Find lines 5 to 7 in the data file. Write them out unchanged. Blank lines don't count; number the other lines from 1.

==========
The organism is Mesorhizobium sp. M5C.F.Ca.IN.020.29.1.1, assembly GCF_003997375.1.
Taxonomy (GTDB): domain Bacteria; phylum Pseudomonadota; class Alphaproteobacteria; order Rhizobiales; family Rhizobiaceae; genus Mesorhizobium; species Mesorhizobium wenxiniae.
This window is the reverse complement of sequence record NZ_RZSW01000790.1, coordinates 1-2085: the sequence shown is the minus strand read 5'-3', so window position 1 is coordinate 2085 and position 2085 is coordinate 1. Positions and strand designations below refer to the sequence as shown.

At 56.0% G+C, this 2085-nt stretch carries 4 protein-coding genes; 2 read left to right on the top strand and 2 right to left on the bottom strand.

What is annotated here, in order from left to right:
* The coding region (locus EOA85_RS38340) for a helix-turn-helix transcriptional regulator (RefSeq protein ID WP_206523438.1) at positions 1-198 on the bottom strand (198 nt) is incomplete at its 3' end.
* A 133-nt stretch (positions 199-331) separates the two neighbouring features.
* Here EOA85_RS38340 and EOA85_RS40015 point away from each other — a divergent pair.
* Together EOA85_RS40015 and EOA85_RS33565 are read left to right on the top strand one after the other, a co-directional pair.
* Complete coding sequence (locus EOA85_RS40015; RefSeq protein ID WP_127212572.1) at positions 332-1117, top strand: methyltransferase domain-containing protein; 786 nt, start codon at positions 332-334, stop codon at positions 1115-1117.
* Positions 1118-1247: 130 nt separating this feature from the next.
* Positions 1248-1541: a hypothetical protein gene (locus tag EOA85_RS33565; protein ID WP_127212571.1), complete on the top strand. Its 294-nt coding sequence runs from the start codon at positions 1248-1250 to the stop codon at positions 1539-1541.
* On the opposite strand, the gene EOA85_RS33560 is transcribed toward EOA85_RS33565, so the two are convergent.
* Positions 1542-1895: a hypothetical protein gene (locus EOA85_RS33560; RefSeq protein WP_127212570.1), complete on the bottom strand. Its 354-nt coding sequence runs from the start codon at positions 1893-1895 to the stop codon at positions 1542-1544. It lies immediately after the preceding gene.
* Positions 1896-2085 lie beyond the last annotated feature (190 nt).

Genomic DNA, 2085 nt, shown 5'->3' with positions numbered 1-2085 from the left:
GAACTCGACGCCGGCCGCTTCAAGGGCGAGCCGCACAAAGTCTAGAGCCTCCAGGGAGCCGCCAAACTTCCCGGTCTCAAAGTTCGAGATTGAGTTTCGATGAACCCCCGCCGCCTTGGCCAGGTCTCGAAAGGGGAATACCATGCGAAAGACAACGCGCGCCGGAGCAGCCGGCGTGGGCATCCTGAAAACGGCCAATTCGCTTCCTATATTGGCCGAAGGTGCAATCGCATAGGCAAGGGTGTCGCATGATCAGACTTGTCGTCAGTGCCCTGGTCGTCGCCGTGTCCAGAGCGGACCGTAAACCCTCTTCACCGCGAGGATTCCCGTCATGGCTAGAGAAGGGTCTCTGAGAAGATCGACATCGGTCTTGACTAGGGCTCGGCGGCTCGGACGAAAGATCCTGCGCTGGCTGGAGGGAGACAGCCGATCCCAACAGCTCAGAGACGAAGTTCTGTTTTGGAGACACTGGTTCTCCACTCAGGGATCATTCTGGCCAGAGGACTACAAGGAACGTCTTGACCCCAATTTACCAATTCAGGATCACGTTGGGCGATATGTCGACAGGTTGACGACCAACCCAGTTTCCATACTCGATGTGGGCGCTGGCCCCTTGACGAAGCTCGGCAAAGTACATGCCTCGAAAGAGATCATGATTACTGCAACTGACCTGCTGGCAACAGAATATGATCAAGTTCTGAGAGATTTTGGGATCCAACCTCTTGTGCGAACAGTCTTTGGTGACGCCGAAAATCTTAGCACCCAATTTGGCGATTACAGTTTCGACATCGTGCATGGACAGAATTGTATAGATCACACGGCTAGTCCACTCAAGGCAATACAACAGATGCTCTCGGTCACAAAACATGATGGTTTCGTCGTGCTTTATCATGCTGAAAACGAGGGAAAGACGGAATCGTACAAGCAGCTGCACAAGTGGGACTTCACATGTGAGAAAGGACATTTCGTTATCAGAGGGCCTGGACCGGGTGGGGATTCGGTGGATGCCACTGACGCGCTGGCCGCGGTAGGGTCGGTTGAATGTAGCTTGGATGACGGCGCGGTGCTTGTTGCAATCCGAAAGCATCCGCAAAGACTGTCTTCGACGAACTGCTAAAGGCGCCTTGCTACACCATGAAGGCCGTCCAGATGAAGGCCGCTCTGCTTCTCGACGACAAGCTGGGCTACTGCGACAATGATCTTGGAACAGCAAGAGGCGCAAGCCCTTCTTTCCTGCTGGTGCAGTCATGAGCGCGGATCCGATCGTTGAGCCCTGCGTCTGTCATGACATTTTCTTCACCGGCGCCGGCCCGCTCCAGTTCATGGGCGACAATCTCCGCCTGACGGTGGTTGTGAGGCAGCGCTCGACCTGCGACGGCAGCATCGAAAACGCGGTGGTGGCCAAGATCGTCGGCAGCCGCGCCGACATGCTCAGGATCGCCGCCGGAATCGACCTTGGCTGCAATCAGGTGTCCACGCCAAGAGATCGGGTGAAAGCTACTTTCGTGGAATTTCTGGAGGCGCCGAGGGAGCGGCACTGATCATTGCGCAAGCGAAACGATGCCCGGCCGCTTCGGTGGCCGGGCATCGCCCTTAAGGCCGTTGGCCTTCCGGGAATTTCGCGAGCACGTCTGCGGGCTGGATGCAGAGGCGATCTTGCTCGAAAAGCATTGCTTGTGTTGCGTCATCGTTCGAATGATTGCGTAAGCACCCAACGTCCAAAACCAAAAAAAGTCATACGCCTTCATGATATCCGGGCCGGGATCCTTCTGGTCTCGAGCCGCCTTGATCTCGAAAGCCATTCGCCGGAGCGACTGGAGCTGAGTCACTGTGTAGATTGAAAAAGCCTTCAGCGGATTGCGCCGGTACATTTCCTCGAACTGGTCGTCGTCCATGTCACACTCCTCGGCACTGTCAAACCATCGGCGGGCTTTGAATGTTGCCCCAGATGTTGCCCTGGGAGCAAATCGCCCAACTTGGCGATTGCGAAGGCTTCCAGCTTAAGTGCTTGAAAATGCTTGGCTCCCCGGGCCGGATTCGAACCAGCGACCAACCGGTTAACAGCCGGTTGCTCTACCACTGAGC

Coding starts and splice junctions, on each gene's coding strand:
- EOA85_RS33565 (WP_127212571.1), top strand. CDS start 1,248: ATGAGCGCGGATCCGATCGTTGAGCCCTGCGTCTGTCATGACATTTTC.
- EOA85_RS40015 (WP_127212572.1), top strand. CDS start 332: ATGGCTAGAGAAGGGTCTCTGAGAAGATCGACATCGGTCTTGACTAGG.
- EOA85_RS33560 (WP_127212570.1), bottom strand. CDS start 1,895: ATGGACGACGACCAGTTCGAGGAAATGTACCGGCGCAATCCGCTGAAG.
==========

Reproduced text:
What is annotated here, in order from left to right:
* The coding region (locus EOA85_RS38340) for a helix-turn-helix transcriptional regulator (RefSeq protein ID WP_206523438.1) at positions 1-198 on the bottom strand (198 nt) is incomplete at its 3' end.
* A 133-nt stretch (positions 199-331) separates the two neighbouring features.